Although there is a multitude of factors that can affect your weight in either direction, there is definitely some truth behind the concept of the “calories in” versus “calories out” equation.
When we consider the “calories in” side, we are looking at any calories you are consuming through food or drink. It’s fairly easy to calculate how many calories you are eating in a day, so long as you are willing to measure your portion sizes and look up the nutrition facts.
However, the “calories out“ side of this simple energy balance equation is more complicated.
Referred to more formally as total daily energy expenditure (TDEE), the “calories out” portion is your total calorie expenditure in a day.
There are several factors that affect your total daily energy expenditure, and none of them are as easy to estimate as the calories you’re taking in. With that said, in this article, we will cover all the nuts and bolts of total daily energy expenditure, including the TDEE definition, factors that affect TDEE, and how to estimate TDEE.
We will discuss:
- What Is TDEE?
- How to Calculate TDEE
Let’s get started!
What Is TDEE?
As mentioned, TDEE stands for total daily energy expenditure. The TDEE definition encompasses all of the sources of caloric expenditure in a day, which means that your TDEE is an estimation of the total number of calories you burn in a day.
When it comes to your total daily energy expenditure, it’s important to remember that this number includes more than just the calories you burn during exercise.Instead, your TDEE is the sum of the calories burned due to your basal metabolic rate (BMR), the physical activity you do in a day for general activities (working, cooking, hygiene, etc.), deliberate exercise, and diet-induced thermogenesis.
How to Determine Your TDEE
Let’s look at each of the factors that contribute to your TDEE.
Your basal metabolic rate (BMR) refers to the number of calories you burn at rest just to keep your body alive.
In other words, your BMR is the number of calories your body must burn at a bare minimum for basic (basal) functions like breathing, maintaining a heartbeat to circulate blood to your tissues, and processing nutrients.
You will sometimes hear the term “resting metabolic rate” (RMR) used interchangeably with BMR, though RMR is a slightly higher number that denotes the number of calories you burn per day resting with a few more normal, healthy functions above the do-or-die level of BMR.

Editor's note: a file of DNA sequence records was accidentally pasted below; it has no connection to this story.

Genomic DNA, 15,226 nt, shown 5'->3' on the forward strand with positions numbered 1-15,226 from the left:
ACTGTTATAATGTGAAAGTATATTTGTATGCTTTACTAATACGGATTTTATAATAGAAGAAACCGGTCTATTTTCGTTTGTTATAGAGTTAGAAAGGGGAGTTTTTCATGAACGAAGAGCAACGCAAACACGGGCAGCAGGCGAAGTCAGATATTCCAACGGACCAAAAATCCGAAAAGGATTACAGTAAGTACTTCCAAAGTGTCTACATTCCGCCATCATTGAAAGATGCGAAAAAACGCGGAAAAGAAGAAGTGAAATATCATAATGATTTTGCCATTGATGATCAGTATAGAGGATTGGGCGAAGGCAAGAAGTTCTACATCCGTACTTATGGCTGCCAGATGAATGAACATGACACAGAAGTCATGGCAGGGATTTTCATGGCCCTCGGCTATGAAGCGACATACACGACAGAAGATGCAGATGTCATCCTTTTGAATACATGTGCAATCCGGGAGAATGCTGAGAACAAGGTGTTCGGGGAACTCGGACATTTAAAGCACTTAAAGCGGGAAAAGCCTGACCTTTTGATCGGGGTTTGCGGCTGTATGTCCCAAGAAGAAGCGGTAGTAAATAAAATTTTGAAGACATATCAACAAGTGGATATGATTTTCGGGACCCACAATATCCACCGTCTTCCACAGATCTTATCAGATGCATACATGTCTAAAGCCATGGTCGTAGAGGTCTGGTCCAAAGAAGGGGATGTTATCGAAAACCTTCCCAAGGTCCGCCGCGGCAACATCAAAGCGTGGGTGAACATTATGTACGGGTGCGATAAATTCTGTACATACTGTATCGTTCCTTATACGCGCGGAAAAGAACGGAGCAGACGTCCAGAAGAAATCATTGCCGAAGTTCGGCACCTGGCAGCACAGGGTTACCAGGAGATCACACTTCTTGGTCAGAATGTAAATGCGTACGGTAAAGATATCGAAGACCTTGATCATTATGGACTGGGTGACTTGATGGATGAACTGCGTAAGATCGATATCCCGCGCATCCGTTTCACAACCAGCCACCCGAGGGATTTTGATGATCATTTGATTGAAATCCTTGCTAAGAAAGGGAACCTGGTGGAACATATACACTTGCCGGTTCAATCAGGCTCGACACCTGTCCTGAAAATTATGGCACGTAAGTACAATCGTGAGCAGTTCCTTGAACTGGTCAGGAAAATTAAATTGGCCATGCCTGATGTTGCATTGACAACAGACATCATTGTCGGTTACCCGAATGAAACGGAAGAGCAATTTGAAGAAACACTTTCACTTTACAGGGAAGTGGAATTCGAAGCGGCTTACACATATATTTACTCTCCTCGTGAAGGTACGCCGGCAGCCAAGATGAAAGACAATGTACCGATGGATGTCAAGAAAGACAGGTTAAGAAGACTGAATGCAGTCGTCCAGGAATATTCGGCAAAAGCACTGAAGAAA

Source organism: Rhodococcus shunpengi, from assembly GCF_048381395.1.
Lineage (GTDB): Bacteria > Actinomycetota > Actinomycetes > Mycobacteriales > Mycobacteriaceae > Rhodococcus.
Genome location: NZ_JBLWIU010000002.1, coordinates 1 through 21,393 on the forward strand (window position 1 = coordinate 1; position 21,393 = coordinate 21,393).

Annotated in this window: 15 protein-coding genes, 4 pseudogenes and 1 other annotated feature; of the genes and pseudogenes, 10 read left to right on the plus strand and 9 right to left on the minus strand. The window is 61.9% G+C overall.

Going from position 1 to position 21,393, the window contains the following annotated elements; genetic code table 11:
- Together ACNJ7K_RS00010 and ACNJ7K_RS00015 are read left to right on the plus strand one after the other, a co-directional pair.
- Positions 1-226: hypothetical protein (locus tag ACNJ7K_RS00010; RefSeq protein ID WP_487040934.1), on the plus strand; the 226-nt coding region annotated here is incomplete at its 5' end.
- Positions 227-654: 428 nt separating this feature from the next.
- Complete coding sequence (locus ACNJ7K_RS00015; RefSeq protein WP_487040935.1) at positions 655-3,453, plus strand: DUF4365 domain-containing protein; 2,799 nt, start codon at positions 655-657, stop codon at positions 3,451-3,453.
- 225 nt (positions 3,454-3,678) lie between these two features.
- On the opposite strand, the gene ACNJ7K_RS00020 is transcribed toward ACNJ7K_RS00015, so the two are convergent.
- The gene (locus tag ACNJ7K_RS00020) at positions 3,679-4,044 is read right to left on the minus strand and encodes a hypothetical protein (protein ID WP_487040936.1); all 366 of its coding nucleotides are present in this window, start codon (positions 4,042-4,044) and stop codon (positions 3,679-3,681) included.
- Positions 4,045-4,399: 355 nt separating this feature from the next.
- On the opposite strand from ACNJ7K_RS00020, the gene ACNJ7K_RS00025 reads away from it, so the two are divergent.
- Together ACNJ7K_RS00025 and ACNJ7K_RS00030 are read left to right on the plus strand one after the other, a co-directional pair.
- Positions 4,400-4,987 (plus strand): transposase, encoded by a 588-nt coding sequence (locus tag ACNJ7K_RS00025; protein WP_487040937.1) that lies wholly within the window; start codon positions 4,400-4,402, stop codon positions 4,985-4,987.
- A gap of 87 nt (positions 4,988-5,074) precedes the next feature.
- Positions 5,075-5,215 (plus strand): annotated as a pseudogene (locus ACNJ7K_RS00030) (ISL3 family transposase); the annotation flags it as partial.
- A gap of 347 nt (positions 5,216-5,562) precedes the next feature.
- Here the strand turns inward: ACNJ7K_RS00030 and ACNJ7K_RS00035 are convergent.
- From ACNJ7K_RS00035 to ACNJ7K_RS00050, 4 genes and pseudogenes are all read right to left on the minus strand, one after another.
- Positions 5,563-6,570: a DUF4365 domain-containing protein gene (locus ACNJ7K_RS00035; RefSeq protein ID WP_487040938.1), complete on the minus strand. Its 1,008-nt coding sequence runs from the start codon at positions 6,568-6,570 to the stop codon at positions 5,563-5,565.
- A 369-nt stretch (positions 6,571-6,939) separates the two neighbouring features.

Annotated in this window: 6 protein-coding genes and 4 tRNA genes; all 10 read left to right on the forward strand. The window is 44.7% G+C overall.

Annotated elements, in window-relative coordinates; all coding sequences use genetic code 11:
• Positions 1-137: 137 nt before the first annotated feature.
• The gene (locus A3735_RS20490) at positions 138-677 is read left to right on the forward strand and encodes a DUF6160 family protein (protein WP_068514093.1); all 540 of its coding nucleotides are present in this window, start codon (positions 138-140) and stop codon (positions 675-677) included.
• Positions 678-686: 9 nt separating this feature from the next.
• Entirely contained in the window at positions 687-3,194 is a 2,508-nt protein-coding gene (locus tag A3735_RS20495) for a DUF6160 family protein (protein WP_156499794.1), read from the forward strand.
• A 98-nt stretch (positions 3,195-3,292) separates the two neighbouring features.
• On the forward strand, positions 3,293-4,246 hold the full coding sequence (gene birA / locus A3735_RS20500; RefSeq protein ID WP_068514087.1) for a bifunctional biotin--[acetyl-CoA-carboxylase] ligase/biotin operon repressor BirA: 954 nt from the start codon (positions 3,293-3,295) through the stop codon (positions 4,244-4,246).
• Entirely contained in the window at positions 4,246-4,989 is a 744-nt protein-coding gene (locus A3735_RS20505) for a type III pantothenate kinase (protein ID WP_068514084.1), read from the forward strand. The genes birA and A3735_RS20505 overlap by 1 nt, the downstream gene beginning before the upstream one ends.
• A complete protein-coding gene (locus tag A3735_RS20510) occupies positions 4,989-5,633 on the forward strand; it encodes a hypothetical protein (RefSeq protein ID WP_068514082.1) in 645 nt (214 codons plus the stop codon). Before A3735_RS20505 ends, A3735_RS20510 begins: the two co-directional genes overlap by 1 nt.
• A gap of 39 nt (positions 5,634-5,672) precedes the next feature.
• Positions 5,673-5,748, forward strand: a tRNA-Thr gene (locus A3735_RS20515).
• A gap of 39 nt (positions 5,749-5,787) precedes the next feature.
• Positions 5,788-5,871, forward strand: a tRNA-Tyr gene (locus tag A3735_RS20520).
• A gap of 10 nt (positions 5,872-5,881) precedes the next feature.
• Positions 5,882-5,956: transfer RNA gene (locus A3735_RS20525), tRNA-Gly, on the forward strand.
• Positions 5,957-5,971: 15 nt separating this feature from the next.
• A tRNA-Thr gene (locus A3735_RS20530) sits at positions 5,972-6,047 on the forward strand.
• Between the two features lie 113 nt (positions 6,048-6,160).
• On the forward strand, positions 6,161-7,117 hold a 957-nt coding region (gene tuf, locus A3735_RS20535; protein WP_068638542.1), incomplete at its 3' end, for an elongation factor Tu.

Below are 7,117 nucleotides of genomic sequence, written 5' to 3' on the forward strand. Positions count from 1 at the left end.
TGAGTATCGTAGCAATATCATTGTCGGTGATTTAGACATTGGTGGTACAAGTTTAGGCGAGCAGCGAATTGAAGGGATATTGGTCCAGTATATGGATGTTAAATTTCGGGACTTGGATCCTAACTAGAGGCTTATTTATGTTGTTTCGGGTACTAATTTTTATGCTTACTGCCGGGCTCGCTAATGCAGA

There are several factors that determine your BMR, namely your body weight and body composition, your sex, your age, and your training status.
In terms of body size and composition, the larger you are (the more you weigh), and the more lean mass you have relative to body fat, the higher your BMR will be.
To make two simple comparisons, someone who weighs 90 pounds will have a lower BMR than someone who weighs 160 pounds, while someone weighing 180 pounds with 11% body fat will have a higher BMR than someone who also weighs 180 pounds but has 28% body fat.
In terms of sex, males typically have a higher BMR than females, largely due to differences in lean body mass and the relative size of metabolically-active organs like the liver.
BMR decreases with age, dropping more notably in aging seniors, largely due to sarcopenia (muscle loss).
In terms of TDEE, your BMR usually constitutes not only the highest percentage of the total energy expenditure per day relative to the other sources of calories burned but also the overall majority of your TDEE.
The American Council on Exercise reports that your BMR represents about 60-75% of the total calories you burn in a day, though it depends somewhat on how active you are both in terms of planned exercise as well as physical activity accumulated as you go about your day.
The more active you are above “basal” or resting conditions, the smaller the overall contribution your BMR will have on your total daily energy expenditure.
For example, let’s compare two different women who both have a BMR of 1,200 calories.
For simplicity, we will ignore the contribution of diet-induced thermogenesis to TDEE by assuming both our hypothetical subjects have the same daily calorie expenditure from diet-induced thermogenesis.
Let’s imagine person A is a marathon runner who regularly burns about 600 calories a day in her workouts. On top of this, she’s a busy school teacher who is on her feet most of the day.
As a result, she might burn 1200 calories above her BMR every day, bringing her total daily energy expenditure to 2400 calories.
In this case, her BMR constitutes 50% of her TDEE.
On the other hand, person B is relatively inactive, though she does low-intensity yoga workouts most days of the week.
In these workouts, she burns 150 calories, but for the rest of the day, she is relatively sedentary, doing only light housework and taking her dog for brief walks.
Based on her activity level, she might burn only 600 calories per day above her BMR.